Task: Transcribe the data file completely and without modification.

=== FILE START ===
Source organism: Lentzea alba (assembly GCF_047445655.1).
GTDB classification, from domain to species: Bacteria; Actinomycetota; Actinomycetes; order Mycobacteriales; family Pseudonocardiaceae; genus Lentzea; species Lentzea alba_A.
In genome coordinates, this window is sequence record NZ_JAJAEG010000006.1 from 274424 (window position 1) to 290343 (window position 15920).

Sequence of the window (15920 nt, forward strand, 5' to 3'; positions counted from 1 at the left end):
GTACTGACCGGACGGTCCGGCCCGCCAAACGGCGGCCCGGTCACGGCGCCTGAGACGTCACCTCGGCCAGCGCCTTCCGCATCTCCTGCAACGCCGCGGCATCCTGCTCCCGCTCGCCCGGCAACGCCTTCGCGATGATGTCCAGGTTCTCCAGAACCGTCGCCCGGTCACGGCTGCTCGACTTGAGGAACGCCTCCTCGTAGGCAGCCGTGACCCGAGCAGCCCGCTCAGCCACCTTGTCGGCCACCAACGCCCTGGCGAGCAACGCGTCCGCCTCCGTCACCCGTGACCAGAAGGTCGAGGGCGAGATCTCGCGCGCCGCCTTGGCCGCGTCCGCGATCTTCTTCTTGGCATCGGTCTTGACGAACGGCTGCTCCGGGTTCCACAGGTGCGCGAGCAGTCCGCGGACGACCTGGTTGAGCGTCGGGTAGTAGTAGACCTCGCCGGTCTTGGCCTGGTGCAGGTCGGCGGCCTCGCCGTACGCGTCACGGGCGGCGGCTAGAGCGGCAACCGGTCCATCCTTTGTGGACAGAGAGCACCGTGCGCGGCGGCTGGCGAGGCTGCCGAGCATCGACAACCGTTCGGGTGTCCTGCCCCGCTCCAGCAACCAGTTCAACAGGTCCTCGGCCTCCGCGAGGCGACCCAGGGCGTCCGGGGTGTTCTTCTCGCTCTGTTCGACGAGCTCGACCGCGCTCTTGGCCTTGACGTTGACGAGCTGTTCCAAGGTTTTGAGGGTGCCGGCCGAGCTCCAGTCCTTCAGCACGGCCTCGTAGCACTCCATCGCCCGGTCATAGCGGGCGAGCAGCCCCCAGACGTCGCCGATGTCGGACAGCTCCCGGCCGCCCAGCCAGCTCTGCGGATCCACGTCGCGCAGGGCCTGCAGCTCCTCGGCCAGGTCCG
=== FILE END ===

Source organism: Lentzea alba (assembly GCF_047445655.1).
GTDB classification, from domain to species: Bacteria; Actinomycetota; Actinomycetes; order Mycobacteriales; family Pseudonocardiaceae; genus Lentzea; species Lentzea alba_A.
In genome coordinates, this window is sequence record NZ_JAJAEG010000006.1 from 274424 (window position 1) to 290343 (window position 15920).

Sequence of the window (15920 nt, forward strand, 5' to 3'; positions counted from 1 at the left end):
GTACTGACCGGACGGTCCGGCCCGCCAAACGGCGGCCCGGTCACGGCGCCTGAGACGTCACCTCGGCCAGCGCCTTCCGCATCTCCTGCAACGCCGCGGCATCCTGCTCCCGCTCGCCCGGCAACGCCTTCGCGATGATGTCCAGGTTCTCCAGAACCGTCGCCCGGTCACGGCTGCTCGACTTGAGGAACGCCTCCTCGTAGGCAGCCGTGACCCGAGCAGCCCGCTCAGCCACCTTGTCGGCCACCAACGCCCTGGCGAGCAACGCGTCCGCCTCCGTCACCCGTGACCAGAAGGTCGAGGGCGAGATCTCGCGCGCCGCCTTGGCCGCGTCCGCGATCTTCTTCTTGGCATCGGTCTTGACGAACGGCTGCTCCGGGTTCCACAGGTGCGCGAGCAGTCCGCGGACGACCTGGTTGAGCGTCGGGTAGTAGTAGACCTCGCCGGTCTTGGCCTGGTGCAGGTCGGCGGCCTCGCCGTACGCGTCACGGGCGGCGGCTAGAGCGGCAACCGGTCCATCCTTTGTGGACAGAGAGCACCGTGCGCGGCGGCTGGCGAGGCTGCCGAGCATCGACAACCGTTCGGGTGTCCTGCCCCGCTCCAGCAACCAGTTCAACAGGTCCTCGGCCTCCGCGAGGCGACCCAGGGCGTCCGGGGTGTTCTTCTCGCTCTGTTCGACGAGCTCGACCGCGCTCTTGGCCTTGACGTTGACGAGCTGTTCCAAGGTTTTGAGGGTGCCGGCCGAGCTCCAGTCCTTCAGCACGGCCTCGTAGCACTCCATCGCCCGGTCATAGCGGGCGAGCAGCCCCCAGACGTCGCCGATGTCGGACAGCTCCCGGCCGCCCAGCCAGCTCTGCGGATCCACGTCGCGCAGGGCCTGCAGCTCCTCGGCCAGGTCCG